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Proposed 14 CFR 25.1302 regulation coming to a Cert Basis near you: 6 documents you should read to get ready for it

1st post in the series

A new FAA regulation is tentatively slated to hit the streets in early 2013.  It is the proposed FAA 14 CFR 25.1302 Installed systems and equipment for use by the flightcrew and is the first general applicability FAA regulation to include explicit requirements for design attributes related to avoiding and managing flight crew error.

While FAA 14 CFR 25.1523 and corresponding Appendix D have addressed some related design attributes, this proposed FAA regulation represents a much more global approach to human factors on the flight deck and will require system and equipment designers to consider human error and feedback in their design and testing of flight deck interfaces.

The FAA 14 CFR 25.1302 was initially developed as a harmonized regulation with the EASA CS 25.1302 regulation.  Since the release of the EASA regulation in 2006, several manufacturers have had projects that required demonstrating compliance with the EASA CS 25.1302 regulation, while other aircraft and avionics manufacturers have integrated human factors-related practices into their design and testing processes in preparation for EASA CS 25.1302 and the likely future release of the proposed FAA 14 CFR 25.1302.  All of these experiences can provide useful information for others to help them prepare for the release of the proposed FAA regulation in the U.S.

We just completed a research project for the FAA to gather information about the state of industry and FAA understanding and practices that may impact the effective implementation and compliance with the proposed 14 CFR 25.1302 regulation.  The research findings from this project are intended to help the FAA better understand what they can do ensure that the implementation of the proposed 14 CFR 25.1302 is a smooth one.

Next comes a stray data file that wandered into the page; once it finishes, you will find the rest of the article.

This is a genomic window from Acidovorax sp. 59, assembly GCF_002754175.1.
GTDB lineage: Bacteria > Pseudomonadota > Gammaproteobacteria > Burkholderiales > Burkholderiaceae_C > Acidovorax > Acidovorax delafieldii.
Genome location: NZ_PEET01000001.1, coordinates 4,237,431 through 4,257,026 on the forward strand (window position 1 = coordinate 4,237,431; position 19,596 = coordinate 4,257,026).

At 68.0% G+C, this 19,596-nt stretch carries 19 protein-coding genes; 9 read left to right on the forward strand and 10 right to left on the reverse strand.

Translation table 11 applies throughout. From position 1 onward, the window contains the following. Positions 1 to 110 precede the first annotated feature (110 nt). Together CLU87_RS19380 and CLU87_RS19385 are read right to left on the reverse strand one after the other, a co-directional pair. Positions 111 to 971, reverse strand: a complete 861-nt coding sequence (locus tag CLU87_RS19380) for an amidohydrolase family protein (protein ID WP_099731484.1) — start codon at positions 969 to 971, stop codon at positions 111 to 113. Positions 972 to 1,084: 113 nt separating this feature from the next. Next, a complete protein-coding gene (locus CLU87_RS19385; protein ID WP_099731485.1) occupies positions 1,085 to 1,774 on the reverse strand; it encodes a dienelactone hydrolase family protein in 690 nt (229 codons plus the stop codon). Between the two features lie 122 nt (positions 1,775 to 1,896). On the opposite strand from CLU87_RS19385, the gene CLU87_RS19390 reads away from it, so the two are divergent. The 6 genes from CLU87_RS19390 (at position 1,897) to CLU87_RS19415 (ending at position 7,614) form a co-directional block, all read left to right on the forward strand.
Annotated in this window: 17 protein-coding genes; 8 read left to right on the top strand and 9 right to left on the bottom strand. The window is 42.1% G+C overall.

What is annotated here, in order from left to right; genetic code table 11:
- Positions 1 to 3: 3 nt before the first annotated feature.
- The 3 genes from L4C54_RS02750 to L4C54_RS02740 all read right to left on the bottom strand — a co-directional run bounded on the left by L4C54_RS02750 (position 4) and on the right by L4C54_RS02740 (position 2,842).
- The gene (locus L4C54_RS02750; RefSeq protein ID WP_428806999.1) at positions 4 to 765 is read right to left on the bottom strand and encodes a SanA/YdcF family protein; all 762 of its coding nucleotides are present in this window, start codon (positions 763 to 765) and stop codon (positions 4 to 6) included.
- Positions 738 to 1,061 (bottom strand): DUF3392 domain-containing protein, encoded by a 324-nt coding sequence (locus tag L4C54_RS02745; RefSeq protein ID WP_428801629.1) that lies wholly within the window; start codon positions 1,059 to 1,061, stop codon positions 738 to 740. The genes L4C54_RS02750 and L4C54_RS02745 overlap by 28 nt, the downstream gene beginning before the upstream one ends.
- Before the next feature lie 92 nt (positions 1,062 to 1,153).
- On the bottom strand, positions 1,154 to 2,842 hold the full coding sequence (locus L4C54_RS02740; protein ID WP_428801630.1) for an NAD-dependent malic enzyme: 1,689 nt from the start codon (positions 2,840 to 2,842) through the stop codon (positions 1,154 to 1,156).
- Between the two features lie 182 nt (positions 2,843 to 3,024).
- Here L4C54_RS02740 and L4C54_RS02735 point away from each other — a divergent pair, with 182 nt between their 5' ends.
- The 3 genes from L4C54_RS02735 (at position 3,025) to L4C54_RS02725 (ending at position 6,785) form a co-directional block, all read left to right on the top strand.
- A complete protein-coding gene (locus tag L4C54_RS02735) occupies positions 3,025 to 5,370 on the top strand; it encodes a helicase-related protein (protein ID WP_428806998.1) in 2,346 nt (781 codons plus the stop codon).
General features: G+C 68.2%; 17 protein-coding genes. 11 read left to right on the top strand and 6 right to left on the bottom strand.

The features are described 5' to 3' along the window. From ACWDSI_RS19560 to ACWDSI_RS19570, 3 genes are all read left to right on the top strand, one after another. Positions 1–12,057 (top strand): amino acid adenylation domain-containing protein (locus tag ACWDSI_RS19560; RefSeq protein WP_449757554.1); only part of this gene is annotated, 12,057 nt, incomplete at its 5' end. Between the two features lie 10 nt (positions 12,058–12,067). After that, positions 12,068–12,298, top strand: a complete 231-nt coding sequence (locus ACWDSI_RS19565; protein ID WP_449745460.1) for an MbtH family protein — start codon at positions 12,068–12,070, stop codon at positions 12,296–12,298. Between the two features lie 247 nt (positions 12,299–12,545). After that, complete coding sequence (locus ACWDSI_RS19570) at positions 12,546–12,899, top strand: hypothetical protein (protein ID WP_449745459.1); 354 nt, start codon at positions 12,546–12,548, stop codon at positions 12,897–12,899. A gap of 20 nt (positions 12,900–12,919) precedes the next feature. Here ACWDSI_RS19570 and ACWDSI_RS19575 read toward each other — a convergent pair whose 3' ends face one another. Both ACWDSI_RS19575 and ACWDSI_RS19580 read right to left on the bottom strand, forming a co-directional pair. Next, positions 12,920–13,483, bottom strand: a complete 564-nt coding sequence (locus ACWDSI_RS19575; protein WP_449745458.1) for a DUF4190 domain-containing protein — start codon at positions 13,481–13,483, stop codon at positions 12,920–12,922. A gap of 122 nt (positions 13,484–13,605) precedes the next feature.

In this blog series, I will talk about some of the things that we learned in the course of this project.  In this post, I’m going to share some information that is already out there that you should read to get ready for the proposed 14 CFR 25.1302.  So let’s dig in.

1. Text of the proposed 14 CFR 25.1302 regulation

First of all, you’ve got to read the proposed regulation as it is currently published in the Federal Register as a Notice to Proposed Rulemaking (NPRM).  Some of the wording of this text as it was published in the Federal Register may change as the FAA addresses comments, but my best guess is that it is likely pretty close to its final form. The proposed 14 CFR 25.1302 regulation falls in Subpart F – Equipment.

Link to the NPRM in the Federal Register containing the preamble and regulation for the proposed 14 CFR 25.1302: http://rgl.faa.gov/Regulatory_and_Guidance_Library/rgNPRM.nsf/0/4366D39205C350158625782C00534461?OpenDocument&Highlight=faa-2010-1175;%20notice%20no.%2011-02

2. Preamble to the proposed 14 CFR 25.1302

Once you’ve read the text of the proposed regulation several times and all those questions about how this or that will be interpreted when it is out in the wild, it’s time to read the Preamble as published in the Federal Register to accompany the Notice to Proposed Rulemaking (NPRM) for the proposed 14 CFR 25.1302 regulation.  The Preamble provides background information about the 14 CFR 25.1302 regulation and the reasons why the regulation has been proposed.  The Preamble can be one of the most valuable hunks of information for really understanding a regulation that is most often overlooked.  When in doubt, try to find a regulation’s Preamble.

Use the link to the proposed 14 CFR 25.1302 regulation provided above to read the Preamble.

 3. EASA Acceptable Means of Compliance AMC 25.1302